In other words, what can be compared in the future will be the GRP-MNLF FPA and the GPH-MILF CPA, which is not yet born. For now, what can be compared are the GRP-MNLF Tripoli Agreement of 1976 and the GPH-MILF FAB. Both are frameworks and the fleshing have to come later. For the former, the fleshing out is contained in the GRP-MNLF FPA.
In fairness, the Tripoli Agreement of 1976 is a good document except on two counts: Its implementation subscribes, without qualification, to the constitutional processes of the Philippines and much of the details are to be discussed later, which, as said above, appeared in text of the GPH-MNLF FPA. Here again, it contains several flaws that deny solution or closure to the Bangsamoro Question. Two of which are: (1) the MNLF and Misuari agreed to foreclose the right to self-determination (RSD) of the Bangsamoro people and (2) the MNLF and Misuari also agreed that in case a conflict arises in the interpretation of the agreement, government laws will be followed.
It is on this context that we invite the OIC and all those proponents of convergence to do due diligence and reflect on these naked realities pointed above. For the MILF, what can be done and should be done is complementation of the two peace processes. Since the very beginning, the position of the MILF has been very clear and consistent: Let the GRP-MNLF FPA be fully implemented by the parties and what the MILF is only negotiating for those that are lacking in the GRP-MNLF FPA. Moreover, the MILF is inclusive in its approach especially in terms of the fruits of the endeavor. We didn’t and don’t have the slightest intention of depriving our brothers from the MNLF of their rights to partake of the cake when it is ready for eating. But in the meantime, we urge them to help us or at least not stand on the way in this hard undertaking.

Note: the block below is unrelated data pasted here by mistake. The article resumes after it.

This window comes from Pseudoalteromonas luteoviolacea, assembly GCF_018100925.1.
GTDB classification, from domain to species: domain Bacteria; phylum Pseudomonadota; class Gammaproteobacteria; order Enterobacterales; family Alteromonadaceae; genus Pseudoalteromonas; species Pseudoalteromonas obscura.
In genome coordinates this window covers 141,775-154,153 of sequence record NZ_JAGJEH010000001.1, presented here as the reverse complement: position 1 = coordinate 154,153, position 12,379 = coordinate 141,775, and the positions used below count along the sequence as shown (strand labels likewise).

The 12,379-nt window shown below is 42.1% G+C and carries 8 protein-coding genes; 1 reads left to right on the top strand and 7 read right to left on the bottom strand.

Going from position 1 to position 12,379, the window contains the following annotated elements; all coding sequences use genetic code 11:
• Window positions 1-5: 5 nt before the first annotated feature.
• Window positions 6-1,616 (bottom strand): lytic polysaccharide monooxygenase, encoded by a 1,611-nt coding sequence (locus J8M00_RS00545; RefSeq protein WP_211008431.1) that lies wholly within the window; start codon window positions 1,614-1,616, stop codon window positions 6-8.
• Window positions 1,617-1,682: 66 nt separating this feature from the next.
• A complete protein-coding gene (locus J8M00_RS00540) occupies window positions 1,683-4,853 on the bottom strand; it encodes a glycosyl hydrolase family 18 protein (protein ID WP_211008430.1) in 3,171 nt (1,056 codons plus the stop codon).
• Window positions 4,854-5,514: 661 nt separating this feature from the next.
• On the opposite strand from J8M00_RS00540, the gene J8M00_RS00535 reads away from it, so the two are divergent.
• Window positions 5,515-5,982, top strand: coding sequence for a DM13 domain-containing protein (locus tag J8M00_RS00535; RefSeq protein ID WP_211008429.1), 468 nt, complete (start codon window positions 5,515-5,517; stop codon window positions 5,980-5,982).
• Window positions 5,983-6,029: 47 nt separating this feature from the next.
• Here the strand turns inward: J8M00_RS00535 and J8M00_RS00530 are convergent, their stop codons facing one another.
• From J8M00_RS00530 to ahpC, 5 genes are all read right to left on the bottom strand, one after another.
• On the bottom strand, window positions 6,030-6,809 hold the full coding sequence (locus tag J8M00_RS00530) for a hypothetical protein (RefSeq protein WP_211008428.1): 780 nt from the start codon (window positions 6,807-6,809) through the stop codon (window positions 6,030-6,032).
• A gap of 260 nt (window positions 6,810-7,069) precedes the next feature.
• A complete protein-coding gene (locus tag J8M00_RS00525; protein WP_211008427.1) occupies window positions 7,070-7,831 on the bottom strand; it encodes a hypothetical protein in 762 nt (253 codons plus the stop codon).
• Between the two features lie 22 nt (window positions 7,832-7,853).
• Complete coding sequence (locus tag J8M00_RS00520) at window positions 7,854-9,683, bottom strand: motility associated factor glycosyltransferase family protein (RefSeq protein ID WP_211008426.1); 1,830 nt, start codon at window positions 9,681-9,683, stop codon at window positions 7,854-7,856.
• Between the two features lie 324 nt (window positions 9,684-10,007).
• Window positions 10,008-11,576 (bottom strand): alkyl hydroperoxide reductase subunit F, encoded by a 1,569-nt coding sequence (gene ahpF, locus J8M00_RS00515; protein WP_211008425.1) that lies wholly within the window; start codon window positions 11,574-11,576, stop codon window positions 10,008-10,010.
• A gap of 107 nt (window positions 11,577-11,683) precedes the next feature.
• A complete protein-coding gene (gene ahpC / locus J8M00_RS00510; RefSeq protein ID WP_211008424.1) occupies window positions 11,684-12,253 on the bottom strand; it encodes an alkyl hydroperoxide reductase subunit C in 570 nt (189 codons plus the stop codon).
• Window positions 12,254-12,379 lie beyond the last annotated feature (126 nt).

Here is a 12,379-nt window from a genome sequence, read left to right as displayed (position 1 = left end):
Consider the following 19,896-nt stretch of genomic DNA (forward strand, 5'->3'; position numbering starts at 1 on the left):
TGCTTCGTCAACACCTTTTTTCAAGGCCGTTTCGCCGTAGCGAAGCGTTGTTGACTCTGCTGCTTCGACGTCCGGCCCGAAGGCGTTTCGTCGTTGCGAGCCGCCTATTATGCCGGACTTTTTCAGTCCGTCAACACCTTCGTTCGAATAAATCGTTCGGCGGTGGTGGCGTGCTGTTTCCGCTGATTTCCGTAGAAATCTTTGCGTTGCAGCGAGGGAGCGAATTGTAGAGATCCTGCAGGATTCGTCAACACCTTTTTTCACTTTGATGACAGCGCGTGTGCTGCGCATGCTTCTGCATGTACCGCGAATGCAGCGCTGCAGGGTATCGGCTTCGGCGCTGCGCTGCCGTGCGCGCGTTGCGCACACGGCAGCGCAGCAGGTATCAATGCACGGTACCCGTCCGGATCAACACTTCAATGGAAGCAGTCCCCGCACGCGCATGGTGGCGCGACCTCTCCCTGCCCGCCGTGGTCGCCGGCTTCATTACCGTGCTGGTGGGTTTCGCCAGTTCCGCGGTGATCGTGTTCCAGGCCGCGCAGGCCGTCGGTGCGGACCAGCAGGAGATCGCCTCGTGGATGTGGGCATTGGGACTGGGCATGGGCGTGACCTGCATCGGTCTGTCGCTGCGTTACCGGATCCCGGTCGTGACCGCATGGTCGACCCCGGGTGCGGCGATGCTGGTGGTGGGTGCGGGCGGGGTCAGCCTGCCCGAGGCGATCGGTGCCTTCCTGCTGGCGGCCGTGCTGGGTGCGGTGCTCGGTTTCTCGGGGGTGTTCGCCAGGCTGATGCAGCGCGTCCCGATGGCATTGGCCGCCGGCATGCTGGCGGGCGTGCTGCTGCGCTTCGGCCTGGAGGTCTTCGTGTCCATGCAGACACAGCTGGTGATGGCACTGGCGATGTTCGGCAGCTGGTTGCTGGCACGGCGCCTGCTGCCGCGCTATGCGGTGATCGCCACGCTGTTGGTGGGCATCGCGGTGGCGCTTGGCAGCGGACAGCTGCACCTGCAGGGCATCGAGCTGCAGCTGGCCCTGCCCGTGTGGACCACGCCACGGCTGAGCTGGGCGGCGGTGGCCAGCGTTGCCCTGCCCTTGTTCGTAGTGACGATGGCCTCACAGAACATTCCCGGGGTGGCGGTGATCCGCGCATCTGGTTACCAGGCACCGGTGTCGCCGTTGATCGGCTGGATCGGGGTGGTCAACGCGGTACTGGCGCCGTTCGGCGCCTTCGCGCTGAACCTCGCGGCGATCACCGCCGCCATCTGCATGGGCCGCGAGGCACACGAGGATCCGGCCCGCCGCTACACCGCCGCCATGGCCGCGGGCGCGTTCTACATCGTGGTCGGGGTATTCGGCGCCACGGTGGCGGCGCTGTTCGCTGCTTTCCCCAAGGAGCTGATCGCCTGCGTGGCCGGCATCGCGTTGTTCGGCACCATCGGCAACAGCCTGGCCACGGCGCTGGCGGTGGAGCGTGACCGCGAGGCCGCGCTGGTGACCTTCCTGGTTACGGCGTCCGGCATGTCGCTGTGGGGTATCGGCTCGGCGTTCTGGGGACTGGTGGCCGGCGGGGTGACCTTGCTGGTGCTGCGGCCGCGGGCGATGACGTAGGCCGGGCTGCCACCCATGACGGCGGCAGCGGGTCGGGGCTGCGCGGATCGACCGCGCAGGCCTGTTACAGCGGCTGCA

Lastly, let it also be stated here that the MILF does not attach franchise right to solving the Bangsamoro Question. Whoever has the right formula, we firmly subscribe to it. Individuals or leaders can only be good up to a certain period; after that, he has to go – if possible, for good. Man cannot dictate how history makes account of him. As always, history judges him later, mostly when he is gone. Many a man, including bright ones, like former strongman Ferdinand Marcos, wanted a place in the history of great men and heroes, but he ended his life hated and refused even by the soil of his motherland.